Three crewmen died after they were rescued from a capsized vessel off Shetland and it will be "a miracle" if five others are found alive, a Maritime and Coastguard Agency spokeswoman said today.
The five who are missing are believed to include a boy aged 15 and his father.
Navy divers equipped with heat seeking cameras are still searching for the five missing crewmen although darkness and strong currents prevented them from carrying out a planned search under the vessel. They hope to try again this morning.
Rescue helicopters which searched the area last night had been expected to go back out over the North Sea at first light today, but a spokeswoman for the coastguard said they were no longer being sent out.
"We think the crew are still within the vicinity of the vessel which is still bobbing about on the surface. It hasn't sunk," she said.
The spokeswoman added it was thought that the helicopters would not be able to see the men, who are believed to be trapped in the hull, so the decision was taken early today to postpone a second helicopter search.
She admitted it was unlikely that the five missing men would be found alive.
"We are not really expecting to find survivors now," she said.
"It would be a miracle if they had survived all night in five degrees, freezing water.
"It's very sad.
"There is a chance there is an air pocket somewhere, but that chance is ever so slim.
"We have to be realistic about it."
She said it is unlikely the men were wearing safety equipment as they were inside the boat at the time it capsized.
The men were part of a 15-strong Norwegian crew aboard the handling supply tug Bourbon Dolphin which overturned at around 5.20pm yesterday while undertaking an operation at the drilling rig Transocean Rather.
Ten of the crew were rescued from the tug which was 75 nautical miles north west of Shetland. Three crewmen were later confirmed as dead.
The other seven rescued crew were airlifted to Gilbert Bain Hospital in Lerwick, Shetland.
The coastguard spokeswoman said all non-essential personnel were taken off the Transocean Rather platform last night as there was a very minimal risk that the capsized vessel could damage the platform.
The ship, an anchor handling vessel, is less than a year old and is owned by Bourbon Norway.
The navy divers were flown to the stricken boat from Faslane on the Clyde last night.
The 250ft ship, which is less than one year old, had been working in the vicinity of the Rosebank oilfield when it capsized just over a mile from the rig.
The immediate cause of the incident was unclear as the ship was performing a routine anchor-handling operation in fair weather conditions.
Aberdeen Coastguard said the chances of any more survivors being found were "extremely slim".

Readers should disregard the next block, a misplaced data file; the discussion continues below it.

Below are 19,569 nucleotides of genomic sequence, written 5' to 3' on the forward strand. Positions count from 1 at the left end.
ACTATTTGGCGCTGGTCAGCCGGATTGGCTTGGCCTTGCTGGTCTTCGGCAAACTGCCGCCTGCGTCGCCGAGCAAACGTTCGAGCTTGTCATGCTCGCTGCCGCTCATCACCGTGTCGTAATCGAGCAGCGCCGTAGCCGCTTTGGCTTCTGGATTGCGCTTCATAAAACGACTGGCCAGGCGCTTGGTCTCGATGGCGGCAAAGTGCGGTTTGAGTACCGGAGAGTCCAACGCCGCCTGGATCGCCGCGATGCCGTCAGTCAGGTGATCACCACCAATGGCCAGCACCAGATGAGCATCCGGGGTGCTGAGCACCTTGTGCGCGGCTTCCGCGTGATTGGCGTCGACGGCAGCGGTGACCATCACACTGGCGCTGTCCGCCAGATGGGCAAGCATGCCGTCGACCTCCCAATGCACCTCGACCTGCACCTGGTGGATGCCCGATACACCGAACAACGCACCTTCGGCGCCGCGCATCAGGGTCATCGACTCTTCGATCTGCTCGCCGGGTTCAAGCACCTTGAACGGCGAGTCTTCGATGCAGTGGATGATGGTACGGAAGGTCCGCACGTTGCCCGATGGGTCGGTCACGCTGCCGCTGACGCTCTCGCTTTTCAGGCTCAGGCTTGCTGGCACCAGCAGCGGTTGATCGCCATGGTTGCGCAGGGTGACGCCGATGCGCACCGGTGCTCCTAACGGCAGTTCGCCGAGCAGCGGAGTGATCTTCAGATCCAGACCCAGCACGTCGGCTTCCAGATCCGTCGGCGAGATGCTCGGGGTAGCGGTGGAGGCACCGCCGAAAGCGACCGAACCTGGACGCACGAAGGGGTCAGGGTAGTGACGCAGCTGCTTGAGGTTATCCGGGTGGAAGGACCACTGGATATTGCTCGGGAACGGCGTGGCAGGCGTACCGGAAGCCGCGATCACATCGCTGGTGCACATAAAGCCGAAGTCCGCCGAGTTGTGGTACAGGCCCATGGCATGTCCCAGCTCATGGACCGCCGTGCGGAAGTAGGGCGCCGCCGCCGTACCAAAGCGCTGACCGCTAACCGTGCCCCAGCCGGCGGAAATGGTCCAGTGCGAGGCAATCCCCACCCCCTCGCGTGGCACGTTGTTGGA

Michael Coull, duty watch manager, told BBC Radio Scotland: "I'm aware of similar incidents happening in other parts of the world. However, it is extremely rare for something like this to happen in this part of the world.
"Weather conditions are not the best that they could be but they're not the worst for the North Atlantic at this time of year
"The visibility is not that good but it's certainly not hampering the operation at the moment.
"The vessel is upside down, which makes it considerably more difficult to find out what's going on inside, if anything.
"The fact that the vessel is still afloat would suggest that there's a possibility that there's still some air pockets inside the vessel.
"And if the remainder of the crew were in a water-tight compartment, then there's a possibility that they could still be alive.
"However, the chances are extremely slim and it's highly unlikely that that's the case."
The 99 crew members of the Transocean Rather rig have all been accounted for and all non-essential personnel transferred off the facility.
Michael Mulford, from the rescue centre at RAF Kinloss, said 72 people have been evacuated from the rig.
He told BBC Radio 4's Today programme he was being "realistic" about the fate of the five missing crewmen.
Mr Mulford said: "I don't want to raise people's hopes unnecessarily, but there is still a chance and where rescue teams see even the smallest chance, it's always worth a calculated risk."
On the possible cause of the accident, Mr Mulford said: "It's probably connected with anchors and things like that, but may be rather technical.
"Whatever happened, happened in a split second."
Grampian Police said it has mobilised its emergency plan and is liaising closely with everyone involved.
Incident commander Superintendent Bill Archibald said: "Our thoughts are with the families of those involved in this traumatic incident."
The Bourbon Dolphin had a number of roles in the North Sea, including anchor handling and towing, the installation of subsea construction blocks and operations involving remote vehicles.
Trond Myklebust, managing director of Bourbon Offshore, which is based in Fosnavaag in the Vestlandet region of Norway, said he had chartered a plane which was due to bring company representatives and family members to Lerwick this afternoon.
He said: "This is the worst day in the company. It's difficult and is tragic for us but we are trying to focus on helping the relatives.
"It is tragic and we are doing everything to assist the families and the teams out there just now.
"At this stage we do not know how it happened. We only know it happened quickly."
He added that there was no mayday or distress call from the ship.
"We have been taking care of relatives here in our office and we have had doctors here and police and we are doing everything we can to assist," he said.
He described his company as a small operator in the industry with 500 seamen and 27 office-based staff."Reuse content